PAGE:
Written by Tom Deehan on May 3, 2016. Posted in Incentive News

British Columbia film incentive cut due to inflated costs

The Basic Film Incentive Tax Credit offered within the Canadian province of British Columbia will be cut from 33% to 28% over growing concerns regarding inflated Government spending. While proving to be a popular system amongst filmmakers, the maintenance of B.C.’s incentive programme cost the Government a considerable amount of money, with last year’s annual cost of USD313 million increasing to USD491 million in 2016.

B.C.’s postproduction incentive for digital animation and visual effects is also on the chopping board, being cut from 17% to 16%.

Finance Minister Mike de Jong explains: "the feedback we have received from the industry itself is that this is a reasonable approach... we’ve settled on these numbers after working with the industry and believe they represent, for the short and medium term at least, a reasonable balance.”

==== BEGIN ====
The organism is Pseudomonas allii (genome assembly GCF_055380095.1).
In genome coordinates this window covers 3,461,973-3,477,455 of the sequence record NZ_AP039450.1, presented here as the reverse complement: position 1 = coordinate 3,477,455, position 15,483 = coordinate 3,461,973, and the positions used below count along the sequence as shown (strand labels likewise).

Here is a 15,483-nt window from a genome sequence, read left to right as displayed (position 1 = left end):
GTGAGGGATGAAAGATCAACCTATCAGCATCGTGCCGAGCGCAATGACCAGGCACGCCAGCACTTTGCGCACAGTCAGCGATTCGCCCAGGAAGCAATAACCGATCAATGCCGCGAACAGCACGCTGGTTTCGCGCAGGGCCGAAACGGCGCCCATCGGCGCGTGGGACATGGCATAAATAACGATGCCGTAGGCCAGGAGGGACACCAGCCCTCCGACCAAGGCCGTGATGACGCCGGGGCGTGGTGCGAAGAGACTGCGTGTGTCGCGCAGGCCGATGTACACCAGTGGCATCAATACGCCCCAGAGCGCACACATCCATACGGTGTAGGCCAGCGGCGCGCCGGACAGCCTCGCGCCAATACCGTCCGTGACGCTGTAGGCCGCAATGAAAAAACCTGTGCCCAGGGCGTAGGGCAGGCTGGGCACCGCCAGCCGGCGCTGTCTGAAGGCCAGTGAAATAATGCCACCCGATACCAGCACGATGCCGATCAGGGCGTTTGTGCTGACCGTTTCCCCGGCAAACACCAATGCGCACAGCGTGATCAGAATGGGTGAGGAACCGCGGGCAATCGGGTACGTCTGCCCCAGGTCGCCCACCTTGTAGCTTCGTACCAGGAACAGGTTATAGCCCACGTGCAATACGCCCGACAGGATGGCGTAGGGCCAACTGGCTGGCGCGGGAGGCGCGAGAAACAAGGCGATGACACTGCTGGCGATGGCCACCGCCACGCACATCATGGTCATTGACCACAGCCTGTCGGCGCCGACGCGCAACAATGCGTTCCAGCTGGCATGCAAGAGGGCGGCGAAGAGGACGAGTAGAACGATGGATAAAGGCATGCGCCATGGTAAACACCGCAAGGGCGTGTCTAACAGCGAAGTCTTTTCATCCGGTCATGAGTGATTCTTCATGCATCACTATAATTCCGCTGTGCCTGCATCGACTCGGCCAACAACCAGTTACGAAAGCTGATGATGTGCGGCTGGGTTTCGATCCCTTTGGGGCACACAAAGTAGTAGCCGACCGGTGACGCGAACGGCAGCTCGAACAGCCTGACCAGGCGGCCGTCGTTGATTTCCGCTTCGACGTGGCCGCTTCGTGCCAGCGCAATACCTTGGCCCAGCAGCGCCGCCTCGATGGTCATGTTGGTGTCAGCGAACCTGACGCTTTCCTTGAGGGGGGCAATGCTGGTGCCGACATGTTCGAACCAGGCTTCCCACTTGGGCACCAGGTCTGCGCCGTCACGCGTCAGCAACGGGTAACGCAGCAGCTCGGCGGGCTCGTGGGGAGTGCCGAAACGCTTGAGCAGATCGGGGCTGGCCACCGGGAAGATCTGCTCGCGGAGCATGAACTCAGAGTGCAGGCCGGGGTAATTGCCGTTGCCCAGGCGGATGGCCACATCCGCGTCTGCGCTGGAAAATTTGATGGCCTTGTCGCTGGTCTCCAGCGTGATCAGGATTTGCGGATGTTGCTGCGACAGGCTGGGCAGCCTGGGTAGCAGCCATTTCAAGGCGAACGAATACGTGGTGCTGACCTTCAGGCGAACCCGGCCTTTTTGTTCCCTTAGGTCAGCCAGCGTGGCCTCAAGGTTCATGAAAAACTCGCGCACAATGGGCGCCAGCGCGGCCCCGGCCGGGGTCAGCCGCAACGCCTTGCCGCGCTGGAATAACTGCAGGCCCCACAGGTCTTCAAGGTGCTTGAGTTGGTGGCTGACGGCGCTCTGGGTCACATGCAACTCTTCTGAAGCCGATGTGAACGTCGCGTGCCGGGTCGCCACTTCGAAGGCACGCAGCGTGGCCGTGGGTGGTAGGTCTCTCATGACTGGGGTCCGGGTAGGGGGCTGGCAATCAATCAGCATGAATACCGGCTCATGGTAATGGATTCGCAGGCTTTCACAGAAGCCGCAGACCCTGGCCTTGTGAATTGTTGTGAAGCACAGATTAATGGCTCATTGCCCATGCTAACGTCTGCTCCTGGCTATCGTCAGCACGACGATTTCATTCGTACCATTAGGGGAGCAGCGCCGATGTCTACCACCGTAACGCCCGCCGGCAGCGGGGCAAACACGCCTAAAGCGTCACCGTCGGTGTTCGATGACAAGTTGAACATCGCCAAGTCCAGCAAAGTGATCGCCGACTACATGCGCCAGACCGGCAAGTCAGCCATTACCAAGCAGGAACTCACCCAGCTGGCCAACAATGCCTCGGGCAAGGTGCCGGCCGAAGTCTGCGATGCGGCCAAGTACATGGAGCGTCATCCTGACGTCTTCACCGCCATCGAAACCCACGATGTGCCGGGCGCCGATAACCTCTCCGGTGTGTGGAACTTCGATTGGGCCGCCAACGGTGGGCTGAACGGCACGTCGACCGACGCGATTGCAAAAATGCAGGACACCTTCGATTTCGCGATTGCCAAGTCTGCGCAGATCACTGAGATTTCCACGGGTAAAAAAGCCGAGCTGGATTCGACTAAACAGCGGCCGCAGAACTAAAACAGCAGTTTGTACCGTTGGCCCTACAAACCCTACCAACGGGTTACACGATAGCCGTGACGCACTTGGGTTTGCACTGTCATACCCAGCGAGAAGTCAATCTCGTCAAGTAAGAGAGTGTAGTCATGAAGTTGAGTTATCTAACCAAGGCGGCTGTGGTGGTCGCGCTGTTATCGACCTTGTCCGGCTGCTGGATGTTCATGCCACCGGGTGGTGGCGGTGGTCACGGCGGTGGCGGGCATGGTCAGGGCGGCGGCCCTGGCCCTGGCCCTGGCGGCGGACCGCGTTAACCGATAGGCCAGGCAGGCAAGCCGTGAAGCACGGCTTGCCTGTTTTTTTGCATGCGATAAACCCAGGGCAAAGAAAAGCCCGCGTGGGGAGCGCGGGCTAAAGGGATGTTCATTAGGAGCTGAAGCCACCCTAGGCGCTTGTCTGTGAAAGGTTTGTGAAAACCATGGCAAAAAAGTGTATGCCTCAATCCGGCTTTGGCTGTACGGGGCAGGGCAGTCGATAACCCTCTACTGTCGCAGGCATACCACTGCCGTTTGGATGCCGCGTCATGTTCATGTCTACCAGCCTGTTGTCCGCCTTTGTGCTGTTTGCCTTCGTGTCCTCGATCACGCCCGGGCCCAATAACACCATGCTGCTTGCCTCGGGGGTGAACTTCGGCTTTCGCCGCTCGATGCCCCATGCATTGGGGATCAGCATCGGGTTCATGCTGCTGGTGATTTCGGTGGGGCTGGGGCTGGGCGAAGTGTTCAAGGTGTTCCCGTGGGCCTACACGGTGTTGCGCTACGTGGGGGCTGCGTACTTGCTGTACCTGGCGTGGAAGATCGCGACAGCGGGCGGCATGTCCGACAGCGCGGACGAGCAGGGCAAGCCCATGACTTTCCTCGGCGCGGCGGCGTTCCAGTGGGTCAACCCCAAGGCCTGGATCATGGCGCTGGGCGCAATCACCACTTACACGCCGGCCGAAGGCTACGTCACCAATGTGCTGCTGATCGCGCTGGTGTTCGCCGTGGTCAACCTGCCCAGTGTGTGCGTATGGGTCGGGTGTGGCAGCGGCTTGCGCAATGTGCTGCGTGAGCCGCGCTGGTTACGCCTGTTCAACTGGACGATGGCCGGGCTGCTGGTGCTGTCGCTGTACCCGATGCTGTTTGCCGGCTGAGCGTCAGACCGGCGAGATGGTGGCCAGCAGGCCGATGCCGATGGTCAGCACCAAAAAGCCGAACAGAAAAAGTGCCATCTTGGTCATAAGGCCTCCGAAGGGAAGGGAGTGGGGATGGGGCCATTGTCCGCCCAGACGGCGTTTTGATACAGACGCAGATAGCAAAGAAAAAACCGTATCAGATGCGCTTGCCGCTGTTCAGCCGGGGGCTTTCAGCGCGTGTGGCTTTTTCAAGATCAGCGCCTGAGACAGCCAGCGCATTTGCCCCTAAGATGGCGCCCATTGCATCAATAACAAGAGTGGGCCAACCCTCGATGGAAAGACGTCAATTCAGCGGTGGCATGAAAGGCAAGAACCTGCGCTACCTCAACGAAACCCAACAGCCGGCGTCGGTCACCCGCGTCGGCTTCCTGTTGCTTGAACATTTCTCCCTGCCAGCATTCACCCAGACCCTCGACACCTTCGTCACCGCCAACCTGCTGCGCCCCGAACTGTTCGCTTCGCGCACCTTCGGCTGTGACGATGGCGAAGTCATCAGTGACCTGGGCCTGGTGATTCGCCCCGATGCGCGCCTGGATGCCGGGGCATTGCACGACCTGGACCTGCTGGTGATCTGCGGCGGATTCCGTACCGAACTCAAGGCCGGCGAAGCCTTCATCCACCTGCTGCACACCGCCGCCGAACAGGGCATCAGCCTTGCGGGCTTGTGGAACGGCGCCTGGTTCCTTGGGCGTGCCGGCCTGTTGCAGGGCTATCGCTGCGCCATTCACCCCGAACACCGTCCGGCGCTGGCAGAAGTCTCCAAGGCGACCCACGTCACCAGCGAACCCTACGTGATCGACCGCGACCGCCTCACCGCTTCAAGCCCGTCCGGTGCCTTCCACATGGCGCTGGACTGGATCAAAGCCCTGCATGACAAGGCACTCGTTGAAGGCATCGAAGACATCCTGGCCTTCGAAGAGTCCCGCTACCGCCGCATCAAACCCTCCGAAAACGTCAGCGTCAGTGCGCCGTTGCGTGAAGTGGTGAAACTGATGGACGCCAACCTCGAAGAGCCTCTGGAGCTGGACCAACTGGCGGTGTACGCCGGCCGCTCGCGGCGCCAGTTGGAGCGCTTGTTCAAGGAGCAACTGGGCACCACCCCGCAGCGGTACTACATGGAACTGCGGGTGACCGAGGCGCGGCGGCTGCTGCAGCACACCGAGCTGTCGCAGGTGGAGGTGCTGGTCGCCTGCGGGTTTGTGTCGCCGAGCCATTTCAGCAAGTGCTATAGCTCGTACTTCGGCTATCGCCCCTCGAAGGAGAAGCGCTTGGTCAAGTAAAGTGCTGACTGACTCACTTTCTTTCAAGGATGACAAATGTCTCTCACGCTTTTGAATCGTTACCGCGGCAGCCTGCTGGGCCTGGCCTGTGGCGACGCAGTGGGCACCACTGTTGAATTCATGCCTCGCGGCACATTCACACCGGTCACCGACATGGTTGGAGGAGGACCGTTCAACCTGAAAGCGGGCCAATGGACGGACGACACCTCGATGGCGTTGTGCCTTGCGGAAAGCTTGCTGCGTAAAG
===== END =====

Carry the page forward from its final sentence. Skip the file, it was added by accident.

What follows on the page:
Mr. Jong’s comments appear amidst concerns that cuts to the incentive programme would cause filmmakers to look elsewhere and result in a loss of local jobs.

The head of Vancouver Studios, Peter Mitchell adds: “are we super happy about a rollback on the tax credits? No. But as far as how much it goes toward meeting the twin goals of reducing the government expenditure and not having a serious impact on jobs, I think it’s about the best we could come to.”

The previous rate of 33% has helped to put B.C. on the map as a major filming location, enticing high-end blockbusters including Deadpool and Star Trek Beyond.

With the new rate of 28% still being comparatively high to other incentive programmes, it is unlikely that this cut with have a drastic effect on B.C.’s film industry. It does however provide an opportunity for a different state or province to take the lead on incentives.


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